Abstract: Comparisons between high-resolution profiles of squared refractive index gradient M2 measured by the Middle and Upper Atmosphere Radar and unmanned aerial vehicles (UAVs) during the Shigaraki UAV-Radar Experiment 2015 campaign
Hubert Luce, Lakshmi Kantha, Hiroyuki Hashiguchi, Dale Lawrence, Masanori Yabuki, Toshitaka Tsuda, and Tyler Mixa
Ann. Geophys., 35, 423-441, doi:10.5194/angeo-35-423-2017, 2017
Results of comparisons between data collected from a VHF Doppler radar and small unmanned aerial vehicles (UAVs) are presented. The UAVs, equipped with meteorological sensors, flew nearby the radar up to an altitude of ~ 4.0 km. Both instruments detected the same clear-air refractive index gradients at a vertical scale of ~ 20 m when the vertical stratification was strong. A VHF radar can thus provide a faithful image of the vertical stratification of the atmosphere down to decimeter scales.
- THEMIS satellite observations of hot flow anomalies at Earth's bow shock
Abstract: THEMIS satellite observations of hot flow anomalies at Earth's bow shock
Christina Chu, Hui Zhang, David Sibeck, Antonius Otto, QiuGang Zong, Nick Omidi, James P. McFadden, Dennis Fruehauff, and Vassilis Angelopoulos
Ann. Geophys., 35, 443-451, doi:10.5194/angeo-35-443-2017, 2017
Hot flow anomalies (HFAs) at Earth's bow shock were identified in Time History of Events and Macroscale Interactions During Substorms (THEMIS) satellite data from 2007 to 2009. The events were classified as young or mature and regular or spontaneous hot flow anomalies (SHFAs). HFA–SHFA occurrence decreases with distance upstream from the bow shock. HFAs are more prevalent for radial interplanetary magnetic fields and solar wind speeds from 550 to 600 kms−1.
- Rocket in situ observation of equatorial plasma irregularities in the
region between E and F layers over Brazil
Abstract: Rocket in situ observation of equatorial plasma irregularities in the region between E and F layers over Brazil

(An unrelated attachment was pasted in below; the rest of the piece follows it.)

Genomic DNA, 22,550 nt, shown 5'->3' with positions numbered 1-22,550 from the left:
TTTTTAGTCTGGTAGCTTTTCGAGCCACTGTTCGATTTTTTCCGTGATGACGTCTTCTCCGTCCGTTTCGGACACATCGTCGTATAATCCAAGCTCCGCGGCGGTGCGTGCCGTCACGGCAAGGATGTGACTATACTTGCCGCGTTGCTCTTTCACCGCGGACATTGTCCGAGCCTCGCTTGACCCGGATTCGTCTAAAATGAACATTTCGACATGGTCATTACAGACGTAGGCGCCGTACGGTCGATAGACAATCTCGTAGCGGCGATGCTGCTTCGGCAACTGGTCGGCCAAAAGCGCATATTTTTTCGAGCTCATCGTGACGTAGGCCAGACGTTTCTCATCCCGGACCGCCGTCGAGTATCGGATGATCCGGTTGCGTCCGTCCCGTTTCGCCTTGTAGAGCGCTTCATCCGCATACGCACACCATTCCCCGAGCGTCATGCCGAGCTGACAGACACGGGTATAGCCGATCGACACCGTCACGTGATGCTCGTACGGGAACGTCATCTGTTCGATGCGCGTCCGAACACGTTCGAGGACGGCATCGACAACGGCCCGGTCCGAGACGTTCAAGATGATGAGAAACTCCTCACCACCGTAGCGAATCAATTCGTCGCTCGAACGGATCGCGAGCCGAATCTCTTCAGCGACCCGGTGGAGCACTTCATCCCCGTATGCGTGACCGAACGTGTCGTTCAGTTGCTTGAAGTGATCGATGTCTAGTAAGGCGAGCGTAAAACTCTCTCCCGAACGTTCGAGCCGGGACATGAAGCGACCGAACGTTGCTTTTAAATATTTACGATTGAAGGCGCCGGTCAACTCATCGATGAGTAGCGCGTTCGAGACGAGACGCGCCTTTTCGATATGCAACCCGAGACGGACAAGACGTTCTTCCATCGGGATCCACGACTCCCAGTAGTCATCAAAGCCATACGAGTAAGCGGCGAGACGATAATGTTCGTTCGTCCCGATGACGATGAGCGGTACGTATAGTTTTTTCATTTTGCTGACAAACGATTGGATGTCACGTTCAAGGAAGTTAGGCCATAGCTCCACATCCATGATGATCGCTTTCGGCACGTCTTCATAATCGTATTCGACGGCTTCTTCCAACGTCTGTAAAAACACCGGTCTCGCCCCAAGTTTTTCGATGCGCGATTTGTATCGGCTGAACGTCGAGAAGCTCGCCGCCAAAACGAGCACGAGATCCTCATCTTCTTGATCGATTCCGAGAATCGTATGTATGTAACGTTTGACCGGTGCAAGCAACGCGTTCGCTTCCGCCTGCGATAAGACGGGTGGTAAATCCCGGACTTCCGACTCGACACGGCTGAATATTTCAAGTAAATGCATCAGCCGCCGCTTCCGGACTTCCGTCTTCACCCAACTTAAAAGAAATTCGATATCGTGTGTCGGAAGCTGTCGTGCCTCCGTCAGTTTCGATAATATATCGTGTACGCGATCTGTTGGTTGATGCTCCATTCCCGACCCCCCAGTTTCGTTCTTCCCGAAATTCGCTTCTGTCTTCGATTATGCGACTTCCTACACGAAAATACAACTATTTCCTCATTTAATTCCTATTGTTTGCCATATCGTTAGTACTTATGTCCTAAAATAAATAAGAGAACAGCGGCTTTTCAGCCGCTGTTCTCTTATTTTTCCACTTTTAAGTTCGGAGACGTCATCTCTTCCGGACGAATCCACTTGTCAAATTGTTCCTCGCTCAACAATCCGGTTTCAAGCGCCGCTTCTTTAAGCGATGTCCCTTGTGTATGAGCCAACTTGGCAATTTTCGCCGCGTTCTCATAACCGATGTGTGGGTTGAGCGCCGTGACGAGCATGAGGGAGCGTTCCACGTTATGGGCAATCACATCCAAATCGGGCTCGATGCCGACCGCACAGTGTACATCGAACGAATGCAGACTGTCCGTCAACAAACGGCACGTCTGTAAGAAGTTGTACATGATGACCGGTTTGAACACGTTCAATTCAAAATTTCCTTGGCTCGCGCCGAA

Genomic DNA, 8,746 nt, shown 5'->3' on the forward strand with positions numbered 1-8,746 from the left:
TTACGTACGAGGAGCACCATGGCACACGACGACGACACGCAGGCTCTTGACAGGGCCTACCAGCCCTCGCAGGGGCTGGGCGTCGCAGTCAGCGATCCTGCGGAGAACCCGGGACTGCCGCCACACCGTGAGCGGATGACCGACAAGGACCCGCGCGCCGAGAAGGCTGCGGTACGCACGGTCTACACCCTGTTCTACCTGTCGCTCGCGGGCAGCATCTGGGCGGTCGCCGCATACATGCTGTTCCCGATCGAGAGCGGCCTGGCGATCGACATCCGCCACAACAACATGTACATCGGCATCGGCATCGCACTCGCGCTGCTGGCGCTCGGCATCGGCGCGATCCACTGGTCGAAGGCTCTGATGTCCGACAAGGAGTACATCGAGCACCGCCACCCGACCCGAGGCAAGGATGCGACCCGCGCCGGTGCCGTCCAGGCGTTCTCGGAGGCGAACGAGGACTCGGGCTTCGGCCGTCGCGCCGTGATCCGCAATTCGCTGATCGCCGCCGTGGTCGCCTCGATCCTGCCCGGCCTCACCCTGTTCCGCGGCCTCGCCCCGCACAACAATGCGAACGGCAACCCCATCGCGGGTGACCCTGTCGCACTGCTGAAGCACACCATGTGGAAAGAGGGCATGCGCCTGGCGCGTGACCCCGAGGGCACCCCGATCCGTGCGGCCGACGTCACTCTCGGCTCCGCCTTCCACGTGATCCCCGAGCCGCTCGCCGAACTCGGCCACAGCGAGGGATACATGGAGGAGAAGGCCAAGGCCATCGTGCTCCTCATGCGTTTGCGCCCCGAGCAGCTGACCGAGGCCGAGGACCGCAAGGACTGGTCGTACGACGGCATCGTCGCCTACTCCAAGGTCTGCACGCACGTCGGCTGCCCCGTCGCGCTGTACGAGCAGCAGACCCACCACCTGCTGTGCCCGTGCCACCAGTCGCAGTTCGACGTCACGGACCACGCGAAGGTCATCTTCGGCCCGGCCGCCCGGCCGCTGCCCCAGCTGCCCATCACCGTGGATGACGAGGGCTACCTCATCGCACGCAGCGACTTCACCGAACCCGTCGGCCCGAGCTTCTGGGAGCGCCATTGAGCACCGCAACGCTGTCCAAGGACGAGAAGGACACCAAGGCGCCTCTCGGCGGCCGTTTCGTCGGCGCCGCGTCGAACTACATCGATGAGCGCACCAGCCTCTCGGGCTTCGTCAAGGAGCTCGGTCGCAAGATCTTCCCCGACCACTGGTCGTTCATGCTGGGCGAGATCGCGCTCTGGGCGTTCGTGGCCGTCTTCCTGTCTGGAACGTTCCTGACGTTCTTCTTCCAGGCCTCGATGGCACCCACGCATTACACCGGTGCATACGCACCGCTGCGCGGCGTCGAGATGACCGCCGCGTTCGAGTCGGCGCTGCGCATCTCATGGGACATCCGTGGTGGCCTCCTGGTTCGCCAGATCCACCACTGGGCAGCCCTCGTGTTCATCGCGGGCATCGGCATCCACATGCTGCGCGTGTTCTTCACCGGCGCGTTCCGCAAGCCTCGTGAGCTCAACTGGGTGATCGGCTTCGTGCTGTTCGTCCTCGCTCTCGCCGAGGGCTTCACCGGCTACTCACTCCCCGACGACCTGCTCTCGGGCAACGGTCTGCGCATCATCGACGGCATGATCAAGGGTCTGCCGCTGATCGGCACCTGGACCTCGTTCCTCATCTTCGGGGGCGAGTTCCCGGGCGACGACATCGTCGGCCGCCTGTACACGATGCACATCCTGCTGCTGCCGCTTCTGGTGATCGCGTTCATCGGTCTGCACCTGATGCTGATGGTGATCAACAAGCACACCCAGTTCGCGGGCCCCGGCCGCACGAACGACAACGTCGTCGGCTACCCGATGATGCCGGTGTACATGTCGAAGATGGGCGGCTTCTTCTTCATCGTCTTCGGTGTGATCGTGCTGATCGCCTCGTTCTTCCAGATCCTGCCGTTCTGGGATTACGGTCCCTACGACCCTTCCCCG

Siomel Savio Odriozola, Francisco Carlos de Meneses Jr., Polinaya Muralikrishna, Alexandre Alvares Pimenta, and Esfhan Alam Kherani
Ann. Geophys., 35, 413-422, doi:10.5194/angeo-35-413-2017, 2017
In this paper we report several ionospheric plasma irregularities detected by an instrument (Langmuir probe) installed as a rocket payload that flew over the equatorial region of Brazil. The results of our measurements were compared with measurements made on a different date and by another instrument (radar) located under the magnetic equator in Peru. Our comparison suggests that the rocket intercepted the same type of irregularity previously detected in Peru.
- High-order ionospheric effects on electron density estimation from
Fengyun-3C GPS radio occultation
Abstract: High-order ionospheric effects on electron density estimation from Fengyun-3C GPS radio occultation
Junhai Li and Shuanggen Jin
Ann. Geophys., 35, 403-411, doi:10.5194/angeo-35-403-2017, 2017
In this paper, we discuss the higher-order ionospheric effects on electron density estimation. We estimate the higher-order ionospheric effect carefully and obtain some conclusions. The results show that the second-order ionospheric effects cannot be ignored in precise ionospheric electron density estimation. The azimuth, the solar activity, and the occultation time and position are the main effect factors of the high-order ionospheric delay which we should consider.
- High-resolution coherent backscatter interferometric radar images of
equatorial spread F using Capon's method
Abstract: High-resolution coherent backscatter interferometric radar images of equatorial spread F using Capon's method
Fabiano S. Rodrigues, Eurico R. de Paula, and Gebreab K. Zewdie
Ann. Geophys., 35, 393-402, doi:10.5194/angeo-35-393-2017, 2017
We present results of Capon's method for the estimation of in-beam images of equatorial spread F (ESF) irregularities observed by the São Luís radar interferometer. Results of numerical simulations show that, despite the short baselines of the system, the method is capable of distinguishing localized features with kilometric scale sizes (zonal direction). Results from the application of Capon’s method to actual measurements show that it is able to resolve features expected to occur in ESF.
- MONITOR Ionospheric Network: two case studies on scintillation and
electron content variability